The joint founders of Roche Abbey owned lands on both sides of the Maltby Beck, so when the colony of monks arrived in South Yorkshire from Newminster Abbey in Northumberland, they could choose the most suitable bank of the stream on which to build their new Cistercian monastery. Officially founded in 1147, the stone buildings were began on the north side of the Beck some 25 years later. By the end of the 12th century the great Norman and Gothic church had been completed, as well as most of the claustral buildings.
From the cliff footpath running along the site boundary, a very good view across the whole site enables the visitor to understand the plan of Roche Abbey. Although many of the buildings now survive only as low standing walls, the transepts of the church remain almost to their full height and are a magnificent example of the French-influenced early Gothic architecture. Later buildings were constructed on the other side of the stream, including the Abbot's lodging, kitchen and infirmary, and a 13th century arched bridge still spans the Maltby Beck. It is perhaps more difficult to understand what kind of life the Cistercian monks experienced at Roche Abbey for nearly 400 years, as no recorded history has been discovered. What is known is that there were 14 monks and 4 novices at the monastery at the time of the Dissolution in 1538.
Once in Crown possession, it was usual for anything of value to be sold off before rendering the buildings unusable. However, the local community apparently decided they would have first claim on Roche Abbey, and a very detailed account exists describing the terrible destruction of the abbey and its artefacts, and subsequent quarrying away of stones, lead and timber. Neglected and ruined, the site subsequently passed through many private hands but it was when it eventually came to the 4th Earl of Scarborough that it was almost lost forever. As part of a programme to enhance his adjoining family seat at Sandbeck Park, in 1775 Lord Scarborough commissioned Capability Brown to landscape the area.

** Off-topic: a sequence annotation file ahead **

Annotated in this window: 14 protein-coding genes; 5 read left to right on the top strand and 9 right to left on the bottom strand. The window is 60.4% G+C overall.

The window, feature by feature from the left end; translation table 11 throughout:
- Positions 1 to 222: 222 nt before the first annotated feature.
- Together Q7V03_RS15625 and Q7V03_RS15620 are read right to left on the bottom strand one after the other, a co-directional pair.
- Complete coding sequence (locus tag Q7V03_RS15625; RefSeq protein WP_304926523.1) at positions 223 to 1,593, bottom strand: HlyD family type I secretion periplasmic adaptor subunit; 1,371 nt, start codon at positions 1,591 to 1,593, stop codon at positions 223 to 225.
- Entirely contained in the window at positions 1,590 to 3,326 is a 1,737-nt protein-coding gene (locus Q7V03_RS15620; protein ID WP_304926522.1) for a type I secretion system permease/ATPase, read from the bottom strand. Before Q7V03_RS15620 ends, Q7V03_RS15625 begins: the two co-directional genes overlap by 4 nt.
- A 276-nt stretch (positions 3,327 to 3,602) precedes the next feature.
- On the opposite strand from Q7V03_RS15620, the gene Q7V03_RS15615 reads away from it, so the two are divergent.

With little regard to the archaeological importance of Roche Abbey, Brown extensively demolished the remaining buildings, constructed huge earth terraces, and turfed across the entire site, leaving only the two transepts as 'romantic' features in the grounds. Until the end of the 19th century the remains of Roche Abbey lay disguised beneath Brown's wooded parkland, but with a successful programme of excavation during the 1920s, Roche Abbey was 'reborn' out of the ground.
Secluded in the deep valley, and contained within the natural boundaries of magnesium limestone cliffs, Roche Abbey is almost as inaccessible today as it might have been over 800 years ago. There is a small parking area just off the main road but from here it is a short trek down a roughly cobbled, winding lane that eventually leads to the valley floor. We can only imagine how picturesque the location is on a typically warm and bright Spring day because we had planned our visit during the persistently wet, windy and dismal conditions around Easter 1998. Despite the inclement weather we experienced, Roche Abbey was an extremely peaceful site buried with the secrets of its history in an area of great beauty.